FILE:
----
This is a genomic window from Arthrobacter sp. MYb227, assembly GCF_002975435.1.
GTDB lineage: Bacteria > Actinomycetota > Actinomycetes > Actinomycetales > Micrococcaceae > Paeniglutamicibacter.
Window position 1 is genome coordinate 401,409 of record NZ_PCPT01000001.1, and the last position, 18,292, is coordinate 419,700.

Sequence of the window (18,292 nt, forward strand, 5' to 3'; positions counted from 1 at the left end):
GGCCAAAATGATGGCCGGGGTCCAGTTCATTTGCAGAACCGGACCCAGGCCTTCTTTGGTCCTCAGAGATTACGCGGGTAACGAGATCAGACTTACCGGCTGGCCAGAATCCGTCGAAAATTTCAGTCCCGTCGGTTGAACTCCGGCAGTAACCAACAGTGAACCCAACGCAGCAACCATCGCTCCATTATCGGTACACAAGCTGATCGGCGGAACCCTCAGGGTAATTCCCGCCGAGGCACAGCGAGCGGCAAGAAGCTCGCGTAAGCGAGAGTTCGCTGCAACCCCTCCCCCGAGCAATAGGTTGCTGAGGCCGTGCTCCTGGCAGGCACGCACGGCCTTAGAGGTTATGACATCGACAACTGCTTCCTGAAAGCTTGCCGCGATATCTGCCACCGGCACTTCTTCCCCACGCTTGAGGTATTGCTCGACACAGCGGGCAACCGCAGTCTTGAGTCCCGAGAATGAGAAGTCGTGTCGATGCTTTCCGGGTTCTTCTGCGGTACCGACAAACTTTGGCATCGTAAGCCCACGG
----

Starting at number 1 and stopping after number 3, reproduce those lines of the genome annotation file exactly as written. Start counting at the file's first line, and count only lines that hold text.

This is a genomic window from Arthrobacter sp. MYb227, assembly GCF_002975435.1.
GTDB lineage: Bacteria > Actinomycetota > Actinomycetes > Actinomycetales > Micrococcaceae > Paeniglutamicibacter.
Window position 1 is genome coordinate 401,409 of record NZ_PCPT01000001.1, and the last position, 18,292, is coordinate 419,700.